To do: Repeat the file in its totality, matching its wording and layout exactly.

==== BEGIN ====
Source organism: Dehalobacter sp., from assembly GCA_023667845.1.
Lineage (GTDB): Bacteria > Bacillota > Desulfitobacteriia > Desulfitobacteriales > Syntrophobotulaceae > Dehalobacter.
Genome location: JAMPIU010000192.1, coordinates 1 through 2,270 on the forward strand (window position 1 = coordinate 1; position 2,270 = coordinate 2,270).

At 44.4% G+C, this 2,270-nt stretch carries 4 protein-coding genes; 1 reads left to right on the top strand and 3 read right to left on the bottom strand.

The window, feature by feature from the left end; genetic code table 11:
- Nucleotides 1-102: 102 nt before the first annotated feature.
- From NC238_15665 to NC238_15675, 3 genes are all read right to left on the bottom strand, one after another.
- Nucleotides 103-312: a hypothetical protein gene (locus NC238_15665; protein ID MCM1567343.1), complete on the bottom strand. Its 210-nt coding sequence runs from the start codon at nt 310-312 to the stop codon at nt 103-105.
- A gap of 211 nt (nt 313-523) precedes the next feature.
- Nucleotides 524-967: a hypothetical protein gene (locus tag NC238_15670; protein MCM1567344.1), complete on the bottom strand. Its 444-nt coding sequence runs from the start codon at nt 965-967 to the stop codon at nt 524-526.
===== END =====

Source organism: Dehalobacter sp., from assembly GCA_023667845.1.
Lineage (GTDB): Bacteria > Bacillota > Desulfitobacteriia > Desulfitobacteriales > Syntrophobotulaceae > Dehalobacter.
Genome location: JAMPIU010000192.1, coordinates 1 through 2,270 on the forward strand (window position 1 = coordinate 1; position 2,270 = coordinate 2,270).

At 44.4% G+C, this 2,270-nt stretch carries 4 protein-coding genes; 1 reads left to right on the top strand and 3 read right to left on the bottom strand.

The window, feature by feature from the left end; genetic code table 11:
- Nucleotides 1-102: 102 nt before the first annotated feature.
- From NC238_15665 to NC238_15675, 3 genes are all read right to left on the bottom strand, one after another.
- Nucleotides 103-312: a hypothetical protein gene (locus NC238_15665; protein ID MCM1567343.1), complete on the bottom strand. Its 210-nt coding sequence runs from the start codon at nt 310-312 to the stop codon at nt 103-105.
- A gap of 211 nt (nt 313-523) precedes the next feature.
- Nucleotides 524-967: a hypothetical protein gene (locus tag NC238_15670; protein MCM1567344.1), complete on the bottom strand. Its 444-nt coding sequence runs from the start codon at nt 965-967 to the stop codon at nt 524-526.